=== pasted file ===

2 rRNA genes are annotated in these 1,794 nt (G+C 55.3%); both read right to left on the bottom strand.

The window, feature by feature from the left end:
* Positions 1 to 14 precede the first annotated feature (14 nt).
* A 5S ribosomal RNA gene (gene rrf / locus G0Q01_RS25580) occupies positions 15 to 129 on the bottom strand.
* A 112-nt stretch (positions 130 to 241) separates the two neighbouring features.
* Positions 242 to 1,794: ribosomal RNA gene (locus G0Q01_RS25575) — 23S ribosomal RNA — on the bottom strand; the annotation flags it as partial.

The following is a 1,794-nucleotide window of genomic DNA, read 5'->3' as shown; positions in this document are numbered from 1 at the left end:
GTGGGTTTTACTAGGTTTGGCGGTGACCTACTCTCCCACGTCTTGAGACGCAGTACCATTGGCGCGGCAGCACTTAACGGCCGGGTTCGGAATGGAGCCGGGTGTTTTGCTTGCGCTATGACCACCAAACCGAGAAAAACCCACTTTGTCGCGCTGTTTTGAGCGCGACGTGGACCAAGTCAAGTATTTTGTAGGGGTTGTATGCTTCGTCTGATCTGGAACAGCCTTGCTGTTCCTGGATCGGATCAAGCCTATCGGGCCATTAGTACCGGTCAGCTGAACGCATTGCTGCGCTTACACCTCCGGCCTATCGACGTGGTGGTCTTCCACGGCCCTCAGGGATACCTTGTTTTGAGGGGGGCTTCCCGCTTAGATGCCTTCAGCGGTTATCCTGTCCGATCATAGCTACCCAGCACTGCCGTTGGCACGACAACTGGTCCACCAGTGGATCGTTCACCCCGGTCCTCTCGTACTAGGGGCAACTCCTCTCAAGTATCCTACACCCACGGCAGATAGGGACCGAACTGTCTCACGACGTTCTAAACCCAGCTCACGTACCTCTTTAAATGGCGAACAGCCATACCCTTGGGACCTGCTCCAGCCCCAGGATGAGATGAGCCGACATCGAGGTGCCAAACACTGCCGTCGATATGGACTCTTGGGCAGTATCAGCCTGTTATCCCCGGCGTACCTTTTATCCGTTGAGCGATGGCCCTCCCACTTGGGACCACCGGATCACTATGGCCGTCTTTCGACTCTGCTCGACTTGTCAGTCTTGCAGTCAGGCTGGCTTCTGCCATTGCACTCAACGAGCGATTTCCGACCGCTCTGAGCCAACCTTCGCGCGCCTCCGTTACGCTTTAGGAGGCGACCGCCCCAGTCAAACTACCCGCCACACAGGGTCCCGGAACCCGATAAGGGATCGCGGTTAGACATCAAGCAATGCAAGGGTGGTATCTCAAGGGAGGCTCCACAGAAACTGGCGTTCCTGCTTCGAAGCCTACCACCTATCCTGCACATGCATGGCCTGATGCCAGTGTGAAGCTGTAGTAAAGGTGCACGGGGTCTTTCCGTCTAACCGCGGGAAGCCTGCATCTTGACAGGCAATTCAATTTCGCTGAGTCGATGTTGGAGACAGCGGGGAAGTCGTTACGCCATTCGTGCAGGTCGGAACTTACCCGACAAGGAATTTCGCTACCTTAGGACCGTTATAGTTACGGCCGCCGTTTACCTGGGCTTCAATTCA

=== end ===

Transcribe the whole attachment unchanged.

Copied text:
2 rRNA genes are annotated in these 1,794 nt (G+C 55.3%); both read right to left on the bottom strand.

The window, feature by feature from the left end:
* Positions 1 to 14 precede the first annotated feature (14 nt).
* A 5S ribosomal RNA gene (gene rrf / locus G0Q01_RS25580) occupies positions 15 to 129 on the bottom strand.
* A 112-nt stretch (positions 130 to 241) separates the two neighbouring features.
* Positions 242 to 1,794: ribosomal RNA gene (locus G0Q01_RS25575) — 23S ribosomal RNA — on the bottom strand; the annotation flags it as partial.

The following is a 1,794-nucleotide window of genomic DNA, read 5'->3' as shown; positions in this document are numbered from 1 at the left end:
GTGGGTTTTACTAGGTTTGGCGGTGACCTACTCTCCCACGTCTTGAGACGCAGTACCATTGGCGCGGCAGCACTTAACGGCCGGGTTCGGAATGGAGCCGGGTGTTTTGCTTGCGCTATGACCACCAAACCGAGAAAAACCCACTTTGTCGCGCTGTTTTGAGCGCGACGTGGACCAAGTCAAGTATTTTGTAGGGGTTGTATGCTTCGTCTGATCTGGAACAGCCTTGCTGTTCCTGGATCGGATCAAGCCTATCGGGCCATTAGTACCGGTCAGCTGAACGCATTGCTGCGCTTACACCTCCGGCCTATCGACGTGGTGGTCTTCCACGGCCCTCAGGGATACCTTGTTTTGAGGGGGGCTTCCCGCTTAGATGCCTTCAGCGGTTATCCTGTCCGATCATAGCTACCCAGCACTGCCGTTGGCACGACAACTGGTCCACCAGTGGATCGTTCACCCCGGTCCTCTCGTACTAGGGGCAACTCCTCTCAAGTATCCTACACCCACGGCAGATAGGGACCGAACTGTCTCACGACGTTCTAAACCCAGCTCACGTACCTCTTTAAATGGCGAACAGCCATACCCTTGGGACCTGCTCCAGCCCCAGGATGAGATGAGCCGACATCGAGGTGCCAAACACTGCCGTCGATATGGACTCTTGGGCAGTATCAGCCTGTTATCCCCGGCGTACCTTTTATCCGTTGAGCGATGGCCCTCCCACTTGGGACCACCGGATCACTATGGCCGTCTTTCGACTCTGCTCGACTTGTCAGTCTTGCAGTCAGGCTGGCTTCTGCCATTGCACTCAACGAGCGATTTCCGACCGCTCTGAGCCAACCTTCGCGCGCCTCCGTTACGCTTTAGGAGGCGACCGCCCCAGTCAAACTACCCGCCACACAGGGTCCCGGAACCCGATAAGGGATCGCGGTTAGACATCAAGCAATGCAAGGGTGGTATCTCAAGGGAGGCTCCACAGAAACTGGCGTTCCTGCTTCGAAGCCTACCACCTATCCTGCACATGCATGGCCTGATGCCAGTGTGAAGCTGTAGTAAAGGTGCACGGGGTCTTTCCGTCTAACCGCGGGAAGCCTGCATCTTGACAGGCAATTCAATTTCGCTGAGTCGATGTTGGAGACAGCGGGGAAGTCGTTACGCCATTCGTGCAGGTCGGAACTTACCCGACAAGGAATTTCGCTACCTTAGGACCGTTATAGTTACGGCCGCCGTTTACCTGGGCTTCAATTCA